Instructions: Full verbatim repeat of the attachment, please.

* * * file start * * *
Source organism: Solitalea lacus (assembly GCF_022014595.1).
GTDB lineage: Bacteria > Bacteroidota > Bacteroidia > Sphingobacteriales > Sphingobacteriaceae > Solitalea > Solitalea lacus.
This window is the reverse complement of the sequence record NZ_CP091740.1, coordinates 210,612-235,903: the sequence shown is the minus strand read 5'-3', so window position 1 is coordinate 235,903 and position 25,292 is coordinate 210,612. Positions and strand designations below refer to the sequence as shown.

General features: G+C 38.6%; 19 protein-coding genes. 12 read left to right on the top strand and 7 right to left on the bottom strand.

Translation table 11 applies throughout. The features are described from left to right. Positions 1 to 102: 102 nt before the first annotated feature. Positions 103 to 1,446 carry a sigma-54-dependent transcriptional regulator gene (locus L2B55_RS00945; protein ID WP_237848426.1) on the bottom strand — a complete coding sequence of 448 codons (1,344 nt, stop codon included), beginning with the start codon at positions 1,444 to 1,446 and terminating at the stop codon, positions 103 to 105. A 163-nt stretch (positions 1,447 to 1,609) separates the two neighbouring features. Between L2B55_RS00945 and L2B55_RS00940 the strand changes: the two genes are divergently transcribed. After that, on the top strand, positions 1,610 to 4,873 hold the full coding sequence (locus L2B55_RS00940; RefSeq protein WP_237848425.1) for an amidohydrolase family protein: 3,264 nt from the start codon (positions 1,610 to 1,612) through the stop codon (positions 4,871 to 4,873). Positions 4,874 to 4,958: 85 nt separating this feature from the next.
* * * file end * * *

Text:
Source organism: Solitalea lacus (assembly GCF_022014595.1).
GTDB lineage: Bacteria > Bacteroidota > Bacteroidia > Sphingobacteriales > Sphingobacteriaceae > Solitalea > Solitalea lacus.
This window is the reverse complement of the sequence record NZ_CP091740.1, coordinates 210,612-235,903: the sequence shown is the minus strand read 5'-3', so window position 1 is coordinate 235,903 and position 25,292 is coordinate 210,612. Positions and strand designations below refer to the sequence as shown.

General features: G+C 38.6%; 19 protein-coding genes. 12 read left to right on the top strand and 7 right to left on the bottom strand.

Translation table 11 applies throughout. The features are described from left to right. Positions 1 to 102: 102 nt before the first annotated feature. Positions 103 to 1,446 carry a sigma-54-dependent transcriptional regulator gene (locus L2B55_RS00945; protein ID WP_237848426.1) on the bottom strand — a complete coding sequence of 448 codons (1,344 nt, stop codon included), beginning with the start codon at positions 1,444 to 1,446 and terminating at the stop codon, positions 103 to 105. A 163-nt stretch (positions 1,447 to 1,609) separates the two neighbouring features. Between L2B55_RS00945 and L2B55_RS00940 the strand changes: the two genes are divergently transcribed. After that, on the top strand, positions 1,610 to 4,873 hold the full coding sequence (locus L2B55_RS00940; RefSeq protein WP_237848425.1) for an amidohydrolase family protein: 3,264 nt from the start codon (positions 1,610 to 1,612) through the stop codon (positions 4,871 to 4,873). Positions 4,874 to 4,958: 85 nt separating this feature from the next.